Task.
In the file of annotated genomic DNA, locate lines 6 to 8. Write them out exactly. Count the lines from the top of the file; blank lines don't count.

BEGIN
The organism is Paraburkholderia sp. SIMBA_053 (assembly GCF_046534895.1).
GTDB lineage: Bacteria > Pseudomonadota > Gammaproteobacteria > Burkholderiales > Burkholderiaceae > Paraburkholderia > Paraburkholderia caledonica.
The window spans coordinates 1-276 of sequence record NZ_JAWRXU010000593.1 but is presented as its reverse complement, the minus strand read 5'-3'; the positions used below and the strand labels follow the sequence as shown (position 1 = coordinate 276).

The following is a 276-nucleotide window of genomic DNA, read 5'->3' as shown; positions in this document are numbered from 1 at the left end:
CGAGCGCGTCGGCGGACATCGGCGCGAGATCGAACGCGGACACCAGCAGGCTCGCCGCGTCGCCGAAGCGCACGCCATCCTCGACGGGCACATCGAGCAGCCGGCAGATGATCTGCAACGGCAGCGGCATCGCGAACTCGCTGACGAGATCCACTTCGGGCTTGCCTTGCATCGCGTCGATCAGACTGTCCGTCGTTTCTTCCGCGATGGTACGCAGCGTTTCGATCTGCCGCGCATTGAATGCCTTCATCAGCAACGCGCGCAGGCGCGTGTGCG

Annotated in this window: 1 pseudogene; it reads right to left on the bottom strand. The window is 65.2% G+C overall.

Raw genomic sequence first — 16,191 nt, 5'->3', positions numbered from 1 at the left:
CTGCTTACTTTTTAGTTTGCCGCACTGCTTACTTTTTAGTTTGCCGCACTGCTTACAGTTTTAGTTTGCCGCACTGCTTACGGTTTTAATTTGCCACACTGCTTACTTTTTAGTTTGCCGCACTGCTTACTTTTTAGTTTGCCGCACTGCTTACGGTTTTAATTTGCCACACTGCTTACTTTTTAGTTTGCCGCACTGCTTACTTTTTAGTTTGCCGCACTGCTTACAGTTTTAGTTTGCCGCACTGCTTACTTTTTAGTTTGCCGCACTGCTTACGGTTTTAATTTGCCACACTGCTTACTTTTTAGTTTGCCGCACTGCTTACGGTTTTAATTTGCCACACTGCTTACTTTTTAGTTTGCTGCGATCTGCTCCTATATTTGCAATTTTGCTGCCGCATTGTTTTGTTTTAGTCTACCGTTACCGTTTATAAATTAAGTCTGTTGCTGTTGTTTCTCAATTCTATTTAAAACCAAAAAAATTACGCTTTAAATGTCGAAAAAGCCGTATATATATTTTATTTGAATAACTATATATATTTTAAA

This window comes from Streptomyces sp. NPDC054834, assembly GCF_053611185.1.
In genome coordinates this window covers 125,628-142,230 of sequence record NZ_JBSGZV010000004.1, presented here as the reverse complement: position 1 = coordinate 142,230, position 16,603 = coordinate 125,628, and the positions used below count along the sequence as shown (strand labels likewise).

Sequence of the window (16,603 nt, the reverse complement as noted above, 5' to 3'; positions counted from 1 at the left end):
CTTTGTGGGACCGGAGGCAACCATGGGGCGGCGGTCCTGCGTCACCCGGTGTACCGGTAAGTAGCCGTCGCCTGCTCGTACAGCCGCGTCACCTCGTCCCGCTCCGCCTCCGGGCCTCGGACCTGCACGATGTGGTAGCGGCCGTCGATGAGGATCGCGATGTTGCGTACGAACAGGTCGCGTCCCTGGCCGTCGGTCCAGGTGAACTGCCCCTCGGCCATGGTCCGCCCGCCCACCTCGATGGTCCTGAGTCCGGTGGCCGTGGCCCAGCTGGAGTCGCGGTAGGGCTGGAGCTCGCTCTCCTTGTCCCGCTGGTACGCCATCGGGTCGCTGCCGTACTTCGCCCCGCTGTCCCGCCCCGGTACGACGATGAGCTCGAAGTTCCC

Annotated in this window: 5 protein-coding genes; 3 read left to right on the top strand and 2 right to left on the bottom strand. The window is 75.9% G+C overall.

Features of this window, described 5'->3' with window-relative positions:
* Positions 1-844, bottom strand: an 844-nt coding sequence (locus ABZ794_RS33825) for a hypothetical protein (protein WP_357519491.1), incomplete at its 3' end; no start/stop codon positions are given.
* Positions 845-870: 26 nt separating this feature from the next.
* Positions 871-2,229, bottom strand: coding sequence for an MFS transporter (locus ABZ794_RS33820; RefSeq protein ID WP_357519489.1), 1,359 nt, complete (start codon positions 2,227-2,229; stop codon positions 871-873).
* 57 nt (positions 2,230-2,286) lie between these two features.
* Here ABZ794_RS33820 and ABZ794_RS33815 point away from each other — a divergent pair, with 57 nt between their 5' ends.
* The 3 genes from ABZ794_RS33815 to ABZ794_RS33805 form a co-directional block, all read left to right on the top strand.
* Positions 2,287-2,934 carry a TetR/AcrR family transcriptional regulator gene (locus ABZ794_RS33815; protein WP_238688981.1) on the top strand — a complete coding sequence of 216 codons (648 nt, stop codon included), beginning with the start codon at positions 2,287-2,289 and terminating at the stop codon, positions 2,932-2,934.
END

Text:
Annotated in this window: 1 pseudogene; it reads right to left on the bottom strand. The window is 65.2% G+C overall.

Raw genomic sequence first — 16,191 nt, 5'->3', positions numbered from 1 at the left:
CTGCTTACTTTTTAGTTTGCCGCACTGCTTACTTTTTAGTTTGCCGCACTGCTTACAGTTTTAGTTTGCCGCACTGCTTACGGTTTTAATTTGCCACACTGCTTACTTTTTAGTTTGCCGCACTGCTTACTTTTTAGTTTGCCGCACTGCTTACGGTTTTAATTTGCCACACTGCTTACTTTTTAGTTTGCCGCACTGCTTACTTTTTAGTTTGCCGCACTGCTTACAGTTTTAGTTTGCCGCACTGCTTACTTTTTAGTTTGCCGCACTGCTTACGGTTTTAATTTGCCACACTGCTTACTTTTTAGTTTGCCGCACTGCTTACGGTTTTAATTTGCCACACTGCTTACTTTTTAGTTTGCTGCGATCTGCTCCTATATTTGCAATTTTGCTGCCGCATTGTTTTGTTTTAGTCTACCGTTACCGTTTATAAATTAAGTCTGTTGCTGTTGTTTCTCAATTCTATTTAAAACCAAAAAAATTACGCTTTAAATGTCGAAAAAGCCGTATATATATTTTATTTGAATAACTATATATATTTTAAA